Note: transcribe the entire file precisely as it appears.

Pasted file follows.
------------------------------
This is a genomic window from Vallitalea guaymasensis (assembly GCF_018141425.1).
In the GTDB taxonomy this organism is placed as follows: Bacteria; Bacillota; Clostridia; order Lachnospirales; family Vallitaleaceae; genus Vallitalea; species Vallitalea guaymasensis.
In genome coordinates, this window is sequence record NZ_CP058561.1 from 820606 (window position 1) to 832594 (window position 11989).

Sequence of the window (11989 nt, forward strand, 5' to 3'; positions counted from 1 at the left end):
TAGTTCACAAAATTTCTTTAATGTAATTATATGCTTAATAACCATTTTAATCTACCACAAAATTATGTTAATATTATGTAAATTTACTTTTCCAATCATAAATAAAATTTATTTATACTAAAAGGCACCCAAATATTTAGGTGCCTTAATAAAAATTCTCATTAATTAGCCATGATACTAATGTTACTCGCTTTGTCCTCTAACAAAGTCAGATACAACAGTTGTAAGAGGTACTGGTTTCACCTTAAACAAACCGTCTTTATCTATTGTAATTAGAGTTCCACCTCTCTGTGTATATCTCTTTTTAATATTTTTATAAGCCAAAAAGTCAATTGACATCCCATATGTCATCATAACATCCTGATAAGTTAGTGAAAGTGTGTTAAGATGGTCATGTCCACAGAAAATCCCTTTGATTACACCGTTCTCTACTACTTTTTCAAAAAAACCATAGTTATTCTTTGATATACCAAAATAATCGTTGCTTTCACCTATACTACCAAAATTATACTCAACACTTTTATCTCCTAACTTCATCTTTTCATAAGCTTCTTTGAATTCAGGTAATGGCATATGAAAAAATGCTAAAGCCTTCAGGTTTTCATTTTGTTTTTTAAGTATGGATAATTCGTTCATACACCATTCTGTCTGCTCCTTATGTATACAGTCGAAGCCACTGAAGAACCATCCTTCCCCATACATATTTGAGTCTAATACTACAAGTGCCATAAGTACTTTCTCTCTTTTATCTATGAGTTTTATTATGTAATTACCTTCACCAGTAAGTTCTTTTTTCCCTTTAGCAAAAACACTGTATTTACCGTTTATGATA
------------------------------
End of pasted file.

This is a genomic window from Vallitalea guaymasensis (assembly GCF_018141425.1).
In the GTDB taxonomy this organism is placed as follows: Bacteria; Bacillota; Clostridia; order Lachnospirales; family Vallitaleaceae; genus Vallitalea; species Vallitalea guaymasensis.
In genome coordinates, this window is sequence record NZ_CP058561.1 from 820606 (window position 1) to 832594 (window position 11989).

Sequence of the window (11989 nt, forward strand, 5' to 3'; positions counted from 1 at the left end):
TAGTTCACAAAATTTCTTTAATGTAATTATATGCTTAATAACCATTTTAATCTACCACAAAATTATGTTAATATTATGTAAATTTACTTTTCCAATCATAAATAAAATTTATTTATACTAAAAGGCACCCAAATATTTAGGTGCCTTAATAAAAATTCTCATTAATTAGCCATGATACTAATGTTACTCGCTTTGTCCTCTAACAAAGTCAGATACAACAGTTGTAAGAGGTACTGGTTTCACCTTAAACAAACCGTCTTTATCTATTGTAATTAGAGTTCCACCTCTCTGTGTATATCTCTTTTTAATATTTTTATAAGCCAAAAAGTCAATTGACATCCCATATGTCATCATAACATCCTGATAAGTTAGTGAAAGTGTGTTAAGATGGTCATGTCCACAGAAAATCCCTTTGATTACACCGTTCTCTACTACTTTTTCAAAAAAACCATAGTTATTCTTTGATATACCAAAATAATCGTTGCTTTCACCTATACTACCAAAATTATACTCAACACTTTTATCTCCTAACTTCATCTTTTCATAAGCTTCTTTGAATTCAGGTAATGGCATATGAAAAAATGCTAAAGCCTTCAGGTTTTCATTTTGTTTTTTAAGTATGGATAATTCGTTCATACACCATTCTGTCTGCTCCTTATGTATACAGTCGAAGCCACTGAAGAACCATCCTTCCCCATACATATTTGAGTCTAATACTACAAGTGCCATAAGTACTTTCTCTCTTTTATCTATGAGTTTTATTATGTAATTACCTTCACCAGTAAGTTCTTTTTTCCCTTTAGCAAAAACACTGTATTTACCGTTTATGATA